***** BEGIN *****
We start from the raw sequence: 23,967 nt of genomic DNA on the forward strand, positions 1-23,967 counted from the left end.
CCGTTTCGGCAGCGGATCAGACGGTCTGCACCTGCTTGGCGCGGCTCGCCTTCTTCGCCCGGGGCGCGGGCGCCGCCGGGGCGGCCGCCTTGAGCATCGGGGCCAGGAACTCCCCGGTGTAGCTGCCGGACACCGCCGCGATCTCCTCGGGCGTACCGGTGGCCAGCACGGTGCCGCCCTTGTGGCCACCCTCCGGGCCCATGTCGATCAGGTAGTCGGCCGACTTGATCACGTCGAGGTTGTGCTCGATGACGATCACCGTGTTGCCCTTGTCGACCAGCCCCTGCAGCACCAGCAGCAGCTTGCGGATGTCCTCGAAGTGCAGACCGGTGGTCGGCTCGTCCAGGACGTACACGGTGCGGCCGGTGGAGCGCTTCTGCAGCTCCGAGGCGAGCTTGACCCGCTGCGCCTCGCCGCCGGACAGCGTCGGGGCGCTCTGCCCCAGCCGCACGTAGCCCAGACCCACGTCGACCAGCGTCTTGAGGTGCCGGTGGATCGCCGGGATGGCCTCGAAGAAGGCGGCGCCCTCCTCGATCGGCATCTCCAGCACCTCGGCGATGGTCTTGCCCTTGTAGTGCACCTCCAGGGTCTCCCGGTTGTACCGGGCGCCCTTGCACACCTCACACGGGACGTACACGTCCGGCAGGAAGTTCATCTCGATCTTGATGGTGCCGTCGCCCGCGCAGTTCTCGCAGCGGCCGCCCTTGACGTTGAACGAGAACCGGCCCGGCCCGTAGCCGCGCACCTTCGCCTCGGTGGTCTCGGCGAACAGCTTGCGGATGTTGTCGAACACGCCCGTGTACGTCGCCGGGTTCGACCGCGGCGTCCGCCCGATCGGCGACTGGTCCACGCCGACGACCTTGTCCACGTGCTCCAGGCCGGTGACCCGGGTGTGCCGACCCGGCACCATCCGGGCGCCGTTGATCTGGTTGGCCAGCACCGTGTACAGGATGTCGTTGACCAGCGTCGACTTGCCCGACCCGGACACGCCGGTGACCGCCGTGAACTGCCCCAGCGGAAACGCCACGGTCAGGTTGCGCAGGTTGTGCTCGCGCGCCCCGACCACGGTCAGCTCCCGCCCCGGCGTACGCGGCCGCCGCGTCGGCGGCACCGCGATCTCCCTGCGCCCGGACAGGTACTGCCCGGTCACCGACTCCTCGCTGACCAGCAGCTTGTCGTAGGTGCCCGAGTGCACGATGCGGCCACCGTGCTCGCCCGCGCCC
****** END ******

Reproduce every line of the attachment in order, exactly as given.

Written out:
We start from the raw sequence: 23,967 nt of genomic DNA on the forward strand, positions 1-23,967 counted from the left end.
CCGTTTCGGCAGCGGATCAGACGGTCTGCACCTGCTTGGCGCGGCTCGCCTTCTTCGCCCGGGGCGCGGGCGCCGCCGGGGCGGCCGCCTTGAGCATCGGGGCCAGGAACTCCCCGGTGTAGCTGCCGGACACCGCCGCGATCTCCTCGGGCGTACCGGTGGCCAGCACGGTGCCGCCCTTGTGGCCACCCTCCGGGCCCATGTCGATCAGGTAGTCGGCCGACTTGATCACGTCGAGGTTGTGCTCGATGACGATCACCGTGTTGCCCTTGTCGACCAGCCCCTGCAGCACCAGCAGCAGCTTGCGGATGTCCTCGAAGTGCAGACCGGTGGTCGGCTCGTCCAGGACGTACACGGTGCGGCCGGTGGAGCGCTTCTGCAGCTCCGAGGCGAGCTTGACCCGCTGCGCCTCGCCGCCGGACAGCGTCGGGGCGCTCTGCCCCAGCCGCACGTAGCCCAGACCCACGTCGACCAGCGTCTTGAGGTGCCGGTGGATCGCCGGGATGGCCTCGAAGAAGGCGGCGCCCTCCTCGATCGGCATCTCCAGCACCTCGGCGATGGTCTTGCCCTTGTAGTGCACCTCCAGGGTCTCCCGGTTGTACCGGGCGCCCTTGCACACCTCACACGGGACGTACACGTCCGGCAGGAAGTTCATCTCGATCTTGATGGTGCCGTCGCCCGCGCAGTTCTCGCAGCGGCCGCCCTTGACGTTGAACGAGAACCGGCCCGGCCCGTAGCCGCGCACCTTCGCCTCGGTGGTCTCGGCGAACAGCTTGCGGATGTTGTCGAACACGCCCGTGTACGTCGCCGGGTTCGACCGCGGCGTCCGCCCGATCGGCGACTGGTCCACGCCGACGACCTTGTCCACGTGCTCCAGGCCGGTGACCCGGGTGTGCCGACCCGGCACCATCCGGGCGCCGTTGATCTGGTTGGCCAGCACCGTGTACAGGATGTCGTTGACCAGCGTCGACTTGCCCGACCCGGACACGCCGGTGACCGCCGTGAACTGCCCCAGCGGAAACGCCACGGTCAGGTTGCGCAGGTTGTGCTCGCGCGCCCCGACCACGGTCAGCTCCCGCCCCGGCGTACGCGGCCGCCGCGTCGGCGGCACCGCGATCTCCCTGCGCCCGGACAGGTACTGCCCGGTCACCGACTCCTCGCTGACCAGCAGCTTGTCGTAGGTGCCCGAGTGCACGATGCGGCCACCGTGCTCGCCCGCGCCC